I attended the actual seminar in March of this year, had a great time meeting other writers (aspiring and pro), and found the material enlightening. More than anything for me, it was a priceless chance to look inside the minds of a handful of best-selling authors and to try to absorb as much as possible by osmosis. I also got to ask more questions than I should’ve been allowed to ask!

There will be another Superstars Writing Seminar January 13th-15th, 2011 in Salt Lake City, UT. The presenters are Kevin J Anderson, Brandon Sanderson, Sherrilyn Kenyon, David Farland, Eric Flint, and Rebecca Moesta. I found all of these speakers to be very friendly and helpful at the first event (all of them were at the first event, except for Sherrilyn Kenyon). I even video-interviewed a few of them while I was there (Sanderson, Farland/Wolverton, and Flint)

At the event, I also filmed some attendees who talked about their opinion of the seminar. One of them was Marc Scott Zicree, a multi-talented Hugo and Nebula award nominee. Here’s Marc talking about the Superstars seminar (the YouTube channel that the testimonial is on also has three others, including one from the awesome Mignon Fogarty, a.k.a. Grammar Girl):

I’m going to attend the next event as well, because anything worth hearing once is worth hearing twice (thick skulls and all that). I hope to see you there! By the way, if you can’t make it, they also sell the complete audio and video recordings from the first seminar.
_____

Get email notifications of new posts:


 

Tags: , , , , , , ,

Kevin J Anderson

Kevin J Anderson

I’m going to just copy and paste this info from the email that David Farland just sent out to his email list. Everything below was written by David Farland.

Free Conference Call with Kevin J. Anderson Tomorrow Night (Wednesday)

With over 100 books published, Kevin J. Anderson is well-known as a prolific writer. After talking with his fellow writers over the years, he has compiled a list of techniques to increase writing productivity. He’ll share these “Eleven Tips” on a special conference call, discuss his writing process, and also take questions on November 10th at 9:00 PM, Eastern Standard Time. Call 1-218-862-7200. When the system picks up, enter the code 245657.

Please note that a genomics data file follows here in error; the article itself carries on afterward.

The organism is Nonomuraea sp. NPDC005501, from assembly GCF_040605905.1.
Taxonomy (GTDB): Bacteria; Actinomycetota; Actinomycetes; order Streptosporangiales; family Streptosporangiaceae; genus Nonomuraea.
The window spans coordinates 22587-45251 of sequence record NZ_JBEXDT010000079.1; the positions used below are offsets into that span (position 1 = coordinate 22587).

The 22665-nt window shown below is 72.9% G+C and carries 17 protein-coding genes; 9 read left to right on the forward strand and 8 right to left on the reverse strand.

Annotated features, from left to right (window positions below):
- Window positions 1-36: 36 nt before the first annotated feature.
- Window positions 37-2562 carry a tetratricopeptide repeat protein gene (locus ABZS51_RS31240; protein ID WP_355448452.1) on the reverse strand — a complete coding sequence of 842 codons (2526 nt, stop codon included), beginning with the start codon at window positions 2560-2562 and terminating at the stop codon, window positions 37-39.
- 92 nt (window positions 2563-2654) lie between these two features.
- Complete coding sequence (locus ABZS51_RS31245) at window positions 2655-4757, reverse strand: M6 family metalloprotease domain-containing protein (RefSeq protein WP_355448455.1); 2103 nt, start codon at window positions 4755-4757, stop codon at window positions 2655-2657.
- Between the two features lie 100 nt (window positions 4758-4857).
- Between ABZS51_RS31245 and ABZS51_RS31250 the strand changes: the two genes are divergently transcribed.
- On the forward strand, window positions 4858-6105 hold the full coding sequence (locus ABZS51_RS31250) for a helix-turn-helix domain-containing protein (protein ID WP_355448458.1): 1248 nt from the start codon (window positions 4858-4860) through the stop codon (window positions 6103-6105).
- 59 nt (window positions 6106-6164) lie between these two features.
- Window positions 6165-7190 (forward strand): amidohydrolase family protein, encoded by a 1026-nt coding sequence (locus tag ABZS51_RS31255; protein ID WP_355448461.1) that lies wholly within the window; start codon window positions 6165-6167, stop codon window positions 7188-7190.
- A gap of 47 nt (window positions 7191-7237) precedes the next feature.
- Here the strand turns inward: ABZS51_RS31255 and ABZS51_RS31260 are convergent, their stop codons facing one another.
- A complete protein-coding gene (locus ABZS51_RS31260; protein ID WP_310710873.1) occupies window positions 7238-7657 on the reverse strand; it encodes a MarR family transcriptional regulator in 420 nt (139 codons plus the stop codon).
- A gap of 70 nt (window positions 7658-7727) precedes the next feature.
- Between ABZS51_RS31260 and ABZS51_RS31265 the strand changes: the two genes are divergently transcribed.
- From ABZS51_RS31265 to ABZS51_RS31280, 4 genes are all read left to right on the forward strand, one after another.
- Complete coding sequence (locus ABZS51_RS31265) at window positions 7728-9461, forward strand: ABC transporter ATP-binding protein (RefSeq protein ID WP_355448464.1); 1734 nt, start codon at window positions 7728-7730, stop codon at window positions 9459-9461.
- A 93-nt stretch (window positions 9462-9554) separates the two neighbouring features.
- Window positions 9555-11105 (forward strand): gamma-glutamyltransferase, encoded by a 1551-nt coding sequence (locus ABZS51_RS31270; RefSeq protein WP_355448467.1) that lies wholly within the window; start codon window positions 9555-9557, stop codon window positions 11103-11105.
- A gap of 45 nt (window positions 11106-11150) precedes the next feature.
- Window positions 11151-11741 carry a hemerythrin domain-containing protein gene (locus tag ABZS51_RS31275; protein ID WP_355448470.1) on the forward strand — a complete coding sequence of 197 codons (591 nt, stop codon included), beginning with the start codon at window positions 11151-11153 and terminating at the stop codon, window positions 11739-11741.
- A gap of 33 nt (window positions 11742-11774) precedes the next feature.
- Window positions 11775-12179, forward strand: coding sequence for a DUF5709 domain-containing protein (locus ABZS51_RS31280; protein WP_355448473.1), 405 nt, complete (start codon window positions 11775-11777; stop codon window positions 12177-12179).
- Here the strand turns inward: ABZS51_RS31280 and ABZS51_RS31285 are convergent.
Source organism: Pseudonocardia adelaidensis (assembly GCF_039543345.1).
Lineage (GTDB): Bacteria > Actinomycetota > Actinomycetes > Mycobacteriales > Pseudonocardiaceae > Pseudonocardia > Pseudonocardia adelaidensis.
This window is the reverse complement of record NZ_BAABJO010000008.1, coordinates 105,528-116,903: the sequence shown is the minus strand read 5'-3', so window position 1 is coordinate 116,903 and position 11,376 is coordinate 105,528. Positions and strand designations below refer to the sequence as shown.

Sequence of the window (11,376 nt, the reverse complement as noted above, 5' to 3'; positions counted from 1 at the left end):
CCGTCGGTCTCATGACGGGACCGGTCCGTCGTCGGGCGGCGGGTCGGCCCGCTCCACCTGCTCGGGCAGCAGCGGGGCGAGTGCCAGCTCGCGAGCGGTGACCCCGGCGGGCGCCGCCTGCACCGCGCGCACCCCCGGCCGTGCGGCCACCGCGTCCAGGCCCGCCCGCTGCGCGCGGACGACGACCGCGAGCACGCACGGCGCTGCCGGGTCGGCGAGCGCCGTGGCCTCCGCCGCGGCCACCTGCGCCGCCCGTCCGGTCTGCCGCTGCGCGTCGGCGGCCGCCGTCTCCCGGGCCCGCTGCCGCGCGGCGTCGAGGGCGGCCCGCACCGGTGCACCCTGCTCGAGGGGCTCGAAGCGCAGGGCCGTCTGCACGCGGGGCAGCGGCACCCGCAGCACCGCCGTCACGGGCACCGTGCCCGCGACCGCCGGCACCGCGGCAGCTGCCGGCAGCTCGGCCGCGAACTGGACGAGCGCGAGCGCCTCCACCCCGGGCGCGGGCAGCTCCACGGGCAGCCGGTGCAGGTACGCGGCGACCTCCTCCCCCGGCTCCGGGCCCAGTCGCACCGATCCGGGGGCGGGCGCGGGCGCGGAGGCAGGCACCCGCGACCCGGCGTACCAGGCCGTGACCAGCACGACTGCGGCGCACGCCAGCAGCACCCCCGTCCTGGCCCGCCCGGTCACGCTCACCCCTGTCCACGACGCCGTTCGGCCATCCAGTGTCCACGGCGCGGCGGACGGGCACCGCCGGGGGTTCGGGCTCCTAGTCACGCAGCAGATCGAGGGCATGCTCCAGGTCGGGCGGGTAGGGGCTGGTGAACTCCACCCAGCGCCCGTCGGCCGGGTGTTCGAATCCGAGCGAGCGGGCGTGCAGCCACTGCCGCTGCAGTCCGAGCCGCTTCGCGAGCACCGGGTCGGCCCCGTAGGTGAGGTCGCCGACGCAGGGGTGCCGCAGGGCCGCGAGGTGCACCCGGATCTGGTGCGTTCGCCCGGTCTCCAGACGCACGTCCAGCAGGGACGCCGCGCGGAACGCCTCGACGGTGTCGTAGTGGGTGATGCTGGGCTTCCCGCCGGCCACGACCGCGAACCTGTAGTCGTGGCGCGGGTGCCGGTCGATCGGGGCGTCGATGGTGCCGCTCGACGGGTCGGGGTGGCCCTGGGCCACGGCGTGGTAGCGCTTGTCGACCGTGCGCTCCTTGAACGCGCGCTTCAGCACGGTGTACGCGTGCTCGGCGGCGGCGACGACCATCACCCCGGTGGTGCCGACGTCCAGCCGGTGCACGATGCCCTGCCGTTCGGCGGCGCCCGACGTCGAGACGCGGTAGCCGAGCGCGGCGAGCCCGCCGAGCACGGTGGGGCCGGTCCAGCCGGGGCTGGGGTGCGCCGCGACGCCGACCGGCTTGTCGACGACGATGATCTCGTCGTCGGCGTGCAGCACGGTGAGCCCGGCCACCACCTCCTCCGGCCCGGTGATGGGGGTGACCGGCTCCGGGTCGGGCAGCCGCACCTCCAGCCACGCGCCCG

Instructions on how to use the phone system are at http://farlandswritersgroups.com/viewtopic.php?f=101&t=1219

If there is still time at the end of the call, Kevin may also give us the inside scoop about the 2011 Superstars Writing Seminar.

We present this to you from www.FarlandsWritersGroups.com. The call is free; all you pay for is your long distance charges. Writers Groups forum members are invited to join the call up to fifteen-minutes early for a discussion and the author might come on early as well.

Please help us publicize this event by sharing it on your facebook and Twitter pages, as well as your blog and any forums you visit or writing groups to which you belong. Go the extra mile and post it at bookstores, libraries, etc. We appreciate any way you will help us spread the word. Thank you.

P.S.–David Farland will be talking to us next on November 30th at the same time, phone number and conference code number. David will be talking about writing the basic parts of the story.
_____

Get email notifications of new posts:


 

Tags: , ,

I’m just going to copy and paste the information from this page.

What is The Great Indie Book Contest?